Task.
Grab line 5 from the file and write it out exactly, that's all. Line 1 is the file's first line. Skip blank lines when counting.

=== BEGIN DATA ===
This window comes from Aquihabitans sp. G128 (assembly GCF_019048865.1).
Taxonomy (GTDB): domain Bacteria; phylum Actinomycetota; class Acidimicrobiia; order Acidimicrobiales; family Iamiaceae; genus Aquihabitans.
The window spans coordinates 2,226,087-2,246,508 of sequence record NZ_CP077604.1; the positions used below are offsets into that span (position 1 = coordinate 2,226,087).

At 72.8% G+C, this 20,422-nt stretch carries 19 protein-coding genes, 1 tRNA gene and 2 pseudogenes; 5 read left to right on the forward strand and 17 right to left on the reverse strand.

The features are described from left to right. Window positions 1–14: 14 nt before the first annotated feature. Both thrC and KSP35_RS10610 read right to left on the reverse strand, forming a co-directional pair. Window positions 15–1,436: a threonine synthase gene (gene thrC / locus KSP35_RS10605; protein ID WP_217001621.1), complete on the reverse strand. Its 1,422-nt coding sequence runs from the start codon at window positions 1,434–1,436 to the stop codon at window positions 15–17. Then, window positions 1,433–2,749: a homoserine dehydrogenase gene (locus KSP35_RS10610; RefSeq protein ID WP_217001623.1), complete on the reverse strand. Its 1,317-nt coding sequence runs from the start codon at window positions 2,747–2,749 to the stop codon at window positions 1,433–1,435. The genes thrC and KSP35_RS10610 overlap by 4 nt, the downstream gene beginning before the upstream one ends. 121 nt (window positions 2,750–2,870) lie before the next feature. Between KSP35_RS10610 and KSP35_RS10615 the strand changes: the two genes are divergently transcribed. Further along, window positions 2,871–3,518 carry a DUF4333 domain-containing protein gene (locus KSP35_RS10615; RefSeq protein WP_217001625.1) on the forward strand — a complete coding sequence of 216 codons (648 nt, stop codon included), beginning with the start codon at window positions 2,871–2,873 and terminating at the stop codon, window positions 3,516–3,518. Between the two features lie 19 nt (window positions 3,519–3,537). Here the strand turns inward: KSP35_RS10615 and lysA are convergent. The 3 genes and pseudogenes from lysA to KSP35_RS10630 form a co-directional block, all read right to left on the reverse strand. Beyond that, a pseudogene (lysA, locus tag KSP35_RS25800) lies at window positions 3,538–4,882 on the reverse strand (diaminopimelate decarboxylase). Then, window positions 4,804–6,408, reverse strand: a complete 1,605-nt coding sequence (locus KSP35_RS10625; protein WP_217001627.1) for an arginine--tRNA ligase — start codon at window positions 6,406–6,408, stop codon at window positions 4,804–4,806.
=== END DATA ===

The features are described from left to right. Window positions 1–14: 14 nt before the first annotated feature. Both thrC and KSP35_RS10610 read right to left on the reverse strand, forming a co-directional pair. Window positions 15–1,436: a threonine synthase gene (gene thrC / locus KSP35_RS10605; protein ID WP_217001621.1), complete on the reverse strand. Its 1,422-nt coding sequence runs from the start codon at window positions 1,434–1,436 to the stop codon at window positions 15–17. Then, window positions 1,433–2,749: a homoserine dehydrogenase gene (locus KSP35_RS10610; RefSeq protein ID WP_217001623.1), complete on the reverse strand. Its 1,317-nt coding sequence runs from the start codon at window positions 2,747–2,749 to the stop codon at window positions 1,433–1,435. The genes thrC and KSP35_RS10610 overlap by 4 nt, the downstream gene beginning before the upstream one ends. 121 nt (window positions 2,750–2,870) lie before the next feature. Between KSP35_RS10610 and KSP35_RS10615 the strand changes: the two genes are divergently transcribed. Further along, window positions 2,871–3,518 carry a DUF4333 domain-containing protein gene (locus KSP35_RS10615; RefSeq protein WP_217001625.1) on the forward strand — a complete coding sequence of 216 codons (648 nt, stop codon included), beginning with the start codon at window positions 2,871–2,873 and terminating at the stop codon, window positions 3,516–3,518. Between the two features lie 19 nt (window positions 3,519–3,537). Here the strand turns inward: KSP35_RS10615 and lysA are convergent. The 3 genes and pseudogenes from lysA to KSP35_RS10630 form a co-directional block, all read right to left on the reverse strand. Beyond that, a pseudogene (lysA, locus tag KSP35_RS25800) lies at window positions 3,538–4,882 on the reverse strand (diaminopimelate decarboxylase). Then, window positions 4,804–6,408, reverse strand: a complete 1,605-nt coding sequence (locus KSP35_RS10625; protein WP_217001627.1) for an arginine--tRNA ligase — start codon at window positions 6,406–6,408, stop codon at window positions 4,804–4,806.